Doctors have appeared in fiction throughout history. From Dr Faustus, written in the sixteenth century, to more recent film adaptations in the twentieth and twenty-first centuries, the familiarity of these characters will be profitably read and watched by both experienced and future doctors who want to reflect on the human condition often so ably described by the established men and women of letters. Here, I have selected five famous doctors in literature who each exemplify a step in the progress from superstition to scientific interest to the high technology depictions of medical professionals that we are familiar with today.
The famous Dr Faustus by Christopher Marlowe was written at the end of the sixteenth century. Dr Faustus was a dramatization of the Faust legend about a man with prodigious learning in all spheres of knowledge (including medicine and a belief in immortality) who, due to his hubris and pact with the devil Mephistopheles, undergoes his own tragic demise and achieves little of what he set out to do. The themes of sin, redemption, and superstition have been the subject of much debate in the subsequent centuries and is perhaps a reminder to us all that we are not omnipotent. This was a time when superstition and religious beliefs played a large part in the healing process with medicine in a primitive state of development compared to today with little scientific credentials. Spiritual healers were the norm. Bloodletting was a common treatment for many ailments and physicians had few effective medicines at their disposal, often using potions with lead or mercury which today we know are harmful. Surgery was primitive with no anaesthesia or antisepsis measures and primarily confined to amputations.
Dr Charles Bovary
Madame Bovary by Gustave Flaubert, published in 1856, introduces us to the mediocre Dr Charles Bovary, an average, struggling country doctor in France and the husband of Emma, who wants a more ambitious man of higher standing. She ends up having an affair with Rodolphe Boulanger, a local wealthy philanderer. The book was praised by Henry James amongst others as the perfect work of fiction and has been filmed several times with a notable 1991 version directed by Claude Chabrol, the famous French film director. The nineteenth-century era was one of the affable gentleman physician, with still little in his armamentarium against disease. Medicine in big cities was often more lucrative than in the provinces and was more likely to be of cutting edge especially in the teaching hospitals. Several advances in this century include Laennec and the invention of the stethoscope, the development of anaesthetics and blood transfusions. Infectious diseases such as smallpox and tuberculosis were common.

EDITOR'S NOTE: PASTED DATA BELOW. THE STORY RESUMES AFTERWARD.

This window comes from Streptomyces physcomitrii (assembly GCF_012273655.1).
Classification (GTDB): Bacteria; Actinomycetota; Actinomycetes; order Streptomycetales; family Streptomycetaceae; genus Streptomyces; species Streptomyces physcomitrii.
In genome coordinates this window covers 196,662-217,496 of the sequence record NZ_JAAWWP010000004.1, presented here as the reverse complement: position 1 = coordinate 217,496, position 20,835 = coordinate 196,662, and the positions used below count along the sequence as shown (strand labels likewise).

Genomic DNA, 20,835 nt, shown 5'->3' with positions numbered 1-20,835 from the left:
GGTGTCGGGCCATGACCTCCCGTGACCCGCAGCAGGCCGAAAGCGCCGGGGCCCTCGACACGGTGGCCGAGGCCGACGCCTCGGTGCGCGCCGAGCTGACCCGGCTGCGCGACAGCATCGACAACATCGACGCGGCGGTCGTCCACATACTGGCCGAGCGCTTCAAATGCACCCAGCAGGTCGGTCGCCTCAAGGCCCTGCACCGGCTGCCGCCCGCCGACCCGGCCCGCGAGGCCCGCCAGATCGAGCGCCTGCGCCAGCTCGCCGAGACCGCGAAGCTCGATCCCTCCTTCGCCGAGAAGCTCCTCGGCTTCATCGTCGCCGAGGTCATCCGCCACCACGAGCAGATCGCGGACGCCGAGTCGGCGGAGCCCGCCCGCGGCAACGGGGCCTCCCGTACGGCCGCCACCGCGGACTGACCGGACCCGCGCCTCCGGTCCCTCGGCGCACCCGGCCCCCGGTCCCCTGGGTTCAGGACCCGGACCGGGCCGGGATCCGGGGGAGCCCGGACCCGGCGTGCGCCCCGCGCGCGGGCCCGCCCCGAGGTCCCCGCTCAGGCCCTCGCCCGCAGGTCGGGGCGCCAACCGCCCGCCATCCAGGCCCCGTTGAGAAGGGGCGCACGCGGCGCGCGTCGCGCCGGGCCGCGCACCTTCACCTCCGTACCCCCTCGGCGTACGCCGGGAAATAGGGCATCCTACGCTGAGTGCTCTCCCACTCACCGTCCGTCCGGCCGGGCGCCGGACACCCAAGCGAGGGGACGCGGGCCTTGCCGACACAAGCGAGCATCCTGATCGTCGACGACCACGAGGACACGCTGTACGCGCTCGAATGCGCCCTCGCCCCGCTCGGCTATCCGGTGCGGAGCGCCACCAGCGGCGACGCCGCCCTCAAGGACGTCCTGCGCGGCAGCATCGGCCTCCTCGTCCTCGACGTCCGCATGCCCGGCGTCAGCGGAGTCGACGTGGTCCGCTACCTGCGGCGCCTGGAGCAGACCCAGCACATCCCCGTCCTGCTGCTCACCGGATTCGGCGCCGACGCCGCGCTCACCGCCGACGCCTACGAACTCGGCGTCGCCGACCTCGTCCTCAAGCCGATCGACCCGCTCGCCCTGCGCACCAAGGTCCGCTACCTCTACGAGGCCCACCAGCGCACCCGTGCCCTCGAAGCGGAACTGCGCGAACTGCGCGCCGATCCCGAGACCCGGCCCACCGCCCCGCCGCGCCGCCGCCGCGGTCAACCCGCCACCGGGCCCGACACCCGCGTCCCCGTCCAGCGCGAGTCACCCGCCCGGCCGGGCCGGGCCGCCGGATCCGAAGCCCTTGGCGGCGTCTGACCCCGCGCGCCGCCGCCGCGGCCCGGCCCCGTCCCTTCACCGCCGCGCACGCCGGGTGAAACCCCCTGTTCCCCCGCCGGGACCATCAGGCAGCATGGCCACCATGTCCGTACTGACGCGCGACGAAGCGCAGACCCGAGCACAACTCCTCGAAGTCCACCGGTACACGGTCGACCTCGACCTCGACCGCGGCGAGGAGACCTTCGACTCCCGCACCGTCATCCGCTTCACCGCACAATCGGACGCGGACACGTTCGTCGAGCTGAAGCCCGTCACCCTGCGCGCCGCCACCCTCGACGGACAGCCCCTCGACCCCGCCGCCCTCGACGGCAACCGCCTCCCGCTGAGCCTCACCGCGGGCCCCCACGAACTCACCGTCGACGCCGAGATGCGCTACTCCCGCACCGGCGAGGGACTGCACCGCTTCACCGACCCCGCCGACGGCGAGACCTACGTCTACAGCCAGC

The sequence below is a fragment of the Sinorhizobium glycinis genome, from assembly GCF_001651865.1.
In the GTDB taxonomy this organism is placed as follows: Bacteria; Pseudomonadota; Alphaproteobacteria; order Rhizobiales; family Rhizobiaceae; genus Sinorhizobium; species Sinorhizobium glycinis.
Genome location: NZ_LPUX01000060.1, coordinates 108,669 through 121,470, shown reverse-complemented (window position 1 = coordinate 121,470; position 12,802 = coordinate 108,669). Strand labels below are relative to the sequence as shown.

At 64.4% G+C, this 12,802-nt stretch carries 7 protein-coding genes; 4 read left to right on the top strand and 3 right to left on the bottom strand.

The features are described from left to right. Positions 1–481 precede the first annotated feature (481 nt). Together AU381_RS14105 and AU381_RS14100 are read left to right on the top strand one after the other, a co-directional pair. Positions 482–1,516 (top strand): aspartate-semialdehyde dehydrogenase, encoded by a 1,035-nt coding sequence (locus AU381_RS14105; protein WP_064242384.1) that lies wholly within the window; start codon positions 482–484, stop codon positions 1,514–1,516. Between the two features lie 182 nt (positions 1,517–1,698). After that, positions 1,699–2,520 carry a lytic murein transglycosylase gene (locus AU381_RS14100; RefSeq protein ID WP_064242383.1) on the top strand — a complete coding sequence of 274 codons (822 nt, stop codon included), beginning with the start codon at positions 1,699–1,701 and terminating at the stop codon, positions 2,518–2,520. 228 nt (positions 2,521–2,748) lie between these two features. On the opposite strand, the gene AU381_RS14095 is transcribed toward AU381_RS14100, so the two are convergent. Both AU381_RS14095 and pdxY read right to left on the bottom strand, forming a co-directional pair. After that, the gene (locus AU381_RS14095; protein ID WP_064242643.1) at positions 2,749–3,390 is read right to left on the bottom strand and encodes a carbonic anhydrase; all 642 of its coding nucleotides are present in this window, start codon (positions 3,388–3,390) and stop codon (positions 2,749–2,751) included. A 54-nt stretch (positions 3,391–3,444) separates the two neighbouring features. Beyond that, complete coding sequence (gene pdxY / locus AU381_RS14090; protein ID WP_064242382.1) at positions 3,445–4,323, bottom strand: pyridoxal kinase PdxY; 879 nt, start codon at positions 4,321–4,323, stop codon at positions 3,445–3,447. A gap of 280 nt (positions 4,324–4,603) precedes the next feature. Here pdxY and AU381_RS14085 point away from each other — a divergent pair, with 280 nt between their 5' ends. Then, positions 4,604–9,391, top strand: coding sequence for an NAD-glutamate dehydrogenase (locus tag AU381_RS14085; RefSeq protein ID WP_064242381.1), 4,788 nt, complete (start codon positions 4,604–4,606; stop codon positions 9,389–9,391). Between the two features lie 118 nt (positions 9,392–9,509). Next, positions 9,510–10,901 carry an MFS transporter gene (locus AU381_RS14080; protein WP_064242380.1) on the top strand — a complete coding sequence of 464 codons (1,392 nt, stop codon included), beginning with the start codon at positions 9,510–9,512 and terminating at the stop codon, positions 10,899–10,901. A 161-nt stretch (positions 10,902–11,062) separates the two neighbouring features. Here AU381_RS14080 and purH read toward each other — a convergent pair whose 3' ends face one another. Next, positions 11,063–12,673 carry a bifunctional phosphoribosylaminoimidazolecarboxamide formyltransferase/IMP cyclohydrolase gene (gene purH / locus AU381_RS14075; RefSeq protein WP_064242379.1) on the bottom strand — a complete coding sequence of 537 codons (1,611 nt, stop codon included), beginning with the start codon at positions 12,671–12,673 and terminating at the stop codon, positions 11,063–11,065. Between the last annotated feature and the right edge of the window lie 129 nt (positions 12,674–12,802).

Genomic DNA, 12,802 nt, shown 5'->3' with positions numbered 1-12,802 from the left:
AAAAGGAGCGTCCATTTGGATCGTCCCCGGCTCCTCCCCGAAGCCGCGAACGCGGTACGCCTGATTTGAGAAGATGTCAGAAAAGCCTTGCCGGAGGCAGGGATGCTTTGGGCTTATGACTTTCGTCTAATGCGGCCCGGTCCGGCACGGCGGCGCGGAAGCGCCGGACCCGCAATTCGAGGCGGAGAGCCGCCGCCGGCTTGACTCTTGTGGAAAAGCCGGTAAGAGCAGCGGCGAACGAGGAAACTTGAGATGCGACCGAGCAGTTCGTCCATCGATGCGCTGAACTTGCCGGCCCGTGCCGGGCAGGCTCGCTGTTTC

Dr Tertius Lydgate
In Middlemarch, published in the UK in 1871 and set in the Midlands, George Elliott introduces us to Dr Tertius Lydgate, the new doctor in town with new ideas about medical health. Dr Lydgate promoted prescribing based on scientific evidence at a time when doctors were still poorly regulated and probably did more harm than good with their treatments. Nevertheless, the late Victorian era would have seen advances in anaesthesia, improved infection rates following surgery—thanks to Joseph Lister, a pioneer in antiseptic surgery—and the beginnings of specialization in medicine with the opening of specialist and teaching hospitals.
Dr Andrew Manson
In 1937, A. J. Cronin published The Citadel, a semi-autobiographical novel about the protagonist Dr Andrew Manson who comes to work in a mining community in Wales and is almost crushed by the powers that be for his idealism and ethics. He is forced to resign rather than work unethically and is unfairly referred to the regulators General Medical Council. It is said that the book helped promote the principles of the UK’s National Health Service (NHS) which was founded in 1948. By now, thanks to Willhelm Röntgen’s discovery of x-rays in 1895, radiology was a part of the doctor’s armamentarium and mass screening for tuberculosis using chest x-rays was common, although there was still no drug cure for this condition. This only became available in the 1950s.
Dr Bernard Rieux
I finally turn to the famous work by the French writer Albert Camus, The Plague, which was published in 1947. It has become popular reading in the current COVID-19 pandemic. The character Dr Bernard Rieux treats the first plague victim in town and warns the leaders to take action to prevent spread of the disease. The progress of the plague hitting the town is described and it is not surprising that the novel has proven of great interest to all of us today in current times. It is interesting to remember that the book was meant to be an allegory and was referring to French resistance to the Nazi invasion of France during WW2 (the so-called plague). Camus was awarded the Nobel prize in Literature in 1957. The story was filmed in 1992. Plus ca change mais c’est la meme chose!
Featured image by Kuma Kum